Labor leader to 'Post': Being left-wing is not a stain

Gabbay responded to remarks made by Labor MK Nachman Shai, who said last week in an interview last week that being a leftist is a stain that should be erased

Avi Gabbay speaks at the Labor faction meeting at the Knesset (photo credit: MARC ISRAEL SELLEM/THE JERUSALEM POST)
Avi Gabbay speaks at the Labor faction meeting at the Knesset
Labor leader Avi Gabbay distanced himself Monday from efforts by MKs in his party to move away from the Left toward the Center of the political map.
Gabbay criticized both MK Nachman Shai, who has said he did not want to be stained by being called a leftist, and Eitan Cabel, who unveiled a plan to apply Israeli law to West Bank settlement blocs while freezing construction beyond the blocs.
Asked by The Jerusalem Post at Monday’s Zionist Union faction meeting if he is a “proud leftist,” as his competition in last year’s Labor leadership race Amir Peretz declared himself during the campaign, Gabbay praised the Israeli Left for building the state and said “being leftwing is a worldview and a path, not a stain.”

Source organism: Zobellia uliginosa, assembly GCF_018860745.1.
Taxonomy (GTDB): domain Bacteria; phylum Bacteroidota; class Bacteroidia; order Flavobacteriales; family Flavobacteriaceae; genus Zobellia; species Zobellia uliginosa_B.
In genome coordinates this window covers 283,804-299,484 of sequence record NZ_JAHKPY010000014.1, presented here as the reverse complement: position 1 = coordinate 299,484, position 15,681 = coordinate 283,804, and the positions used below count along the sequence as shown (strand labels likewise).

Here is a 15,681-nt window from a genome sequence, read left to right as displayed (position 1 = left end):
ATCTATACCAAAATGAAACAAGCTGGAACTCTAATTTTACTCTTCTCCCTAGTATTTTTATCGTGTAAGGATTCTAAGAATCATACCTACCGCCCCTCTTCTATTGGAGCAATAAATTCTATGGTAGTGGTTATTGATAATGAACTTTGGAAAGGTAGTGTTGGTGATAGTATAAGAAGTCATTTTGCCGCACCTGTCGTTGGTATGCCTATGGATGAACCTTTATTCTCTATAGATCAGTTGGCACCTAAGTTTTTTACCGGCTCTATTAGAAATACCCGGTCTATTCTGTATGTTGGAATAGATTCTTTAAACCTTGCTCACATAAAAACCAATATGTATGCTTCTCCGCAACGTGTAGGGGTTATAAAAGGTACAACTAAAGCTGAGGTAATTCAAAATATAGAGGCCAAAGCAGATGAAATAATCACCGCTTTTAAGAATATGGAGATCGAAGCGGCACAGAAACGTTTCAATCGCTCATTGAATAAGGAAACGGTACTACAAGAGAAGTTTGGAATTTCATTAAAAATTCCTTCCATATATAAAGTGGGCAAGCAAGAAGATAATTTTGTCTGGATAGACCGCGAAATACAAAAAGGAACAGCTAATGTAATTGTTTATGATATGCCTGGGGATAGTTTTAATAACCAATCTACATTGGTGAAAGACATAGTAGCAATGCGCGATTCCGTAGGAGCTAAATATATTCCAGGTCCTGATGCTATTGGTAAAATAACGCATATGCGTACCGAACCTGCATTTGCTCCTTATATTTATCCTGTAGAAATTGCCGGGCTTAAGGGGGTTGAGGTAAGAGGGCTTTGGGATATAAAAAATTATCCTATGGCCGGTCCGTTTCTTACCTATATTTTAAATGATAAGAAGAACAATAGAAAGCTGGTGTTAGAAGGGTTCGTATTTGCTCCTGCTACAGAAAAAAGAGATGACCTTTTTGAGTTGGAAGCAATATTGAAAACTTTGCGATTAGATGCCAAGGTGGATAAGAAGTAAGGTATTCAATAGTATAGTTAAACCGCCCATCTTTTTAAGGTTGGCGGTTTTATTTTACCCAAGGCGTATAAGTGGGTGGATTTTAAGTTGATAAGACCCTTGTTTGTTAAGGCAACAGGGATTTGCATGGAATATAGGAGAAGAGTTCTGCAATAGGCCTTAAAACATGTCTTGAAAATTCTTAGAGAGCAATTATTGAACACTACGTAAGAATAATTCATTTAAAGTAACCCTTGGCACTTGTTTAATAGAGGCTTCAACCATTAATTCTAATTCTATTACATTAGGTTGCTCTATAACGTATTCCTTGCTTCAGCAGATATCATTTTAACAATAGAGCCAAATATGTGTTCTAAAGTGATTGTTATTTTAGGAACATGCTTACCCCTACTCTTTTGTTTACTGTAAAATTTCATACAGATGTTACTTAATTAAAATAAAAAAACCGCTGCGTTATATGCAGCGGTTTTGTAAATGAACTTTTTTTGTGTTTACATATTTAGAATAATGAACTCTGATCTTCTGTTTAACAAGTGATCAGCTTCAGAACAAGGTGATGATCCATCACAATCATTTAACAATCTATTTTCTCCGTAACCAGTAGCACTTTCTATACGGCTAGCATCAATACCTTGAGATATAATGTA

At the meeting, Gabbay accused Cabel of adopting a plan promoted by Bayit Yehudi leader Naftali Bennett and the most right-wing MK in Bayit Yehudi, Bezalel Smotrich.
“The ideas of annexation that come from the ideology of Bennett and Smotrich are dangerous and irresponsible,” Gabbay said. “They are ideas that can destroy the vision of Zionism.”
Zionist Union MK Tzipi Livni initially told the faction she would not address particular plans. But then she lumped annexation together with discrimination and apartheid as unacceptable options for solutions to the Israeli-Palestinian conflict.
Reacting to Shai, Livni said: “It doesn’t matter if we are called Left, Right or Center.”
Cabel and Shai also faced criticism from Meretz leader Tamar Zandberg, who called upon relative doves in Labor to join her party.
“They think avoiding the stain of the Left will work, but only the Left’s views are real,” she said. “Labor is wrong to flee from ideology.”
Cabel told the Post on Monday evening that he could handle the criticism and that the messages of support he has received outnumbered the critics, 100 to one.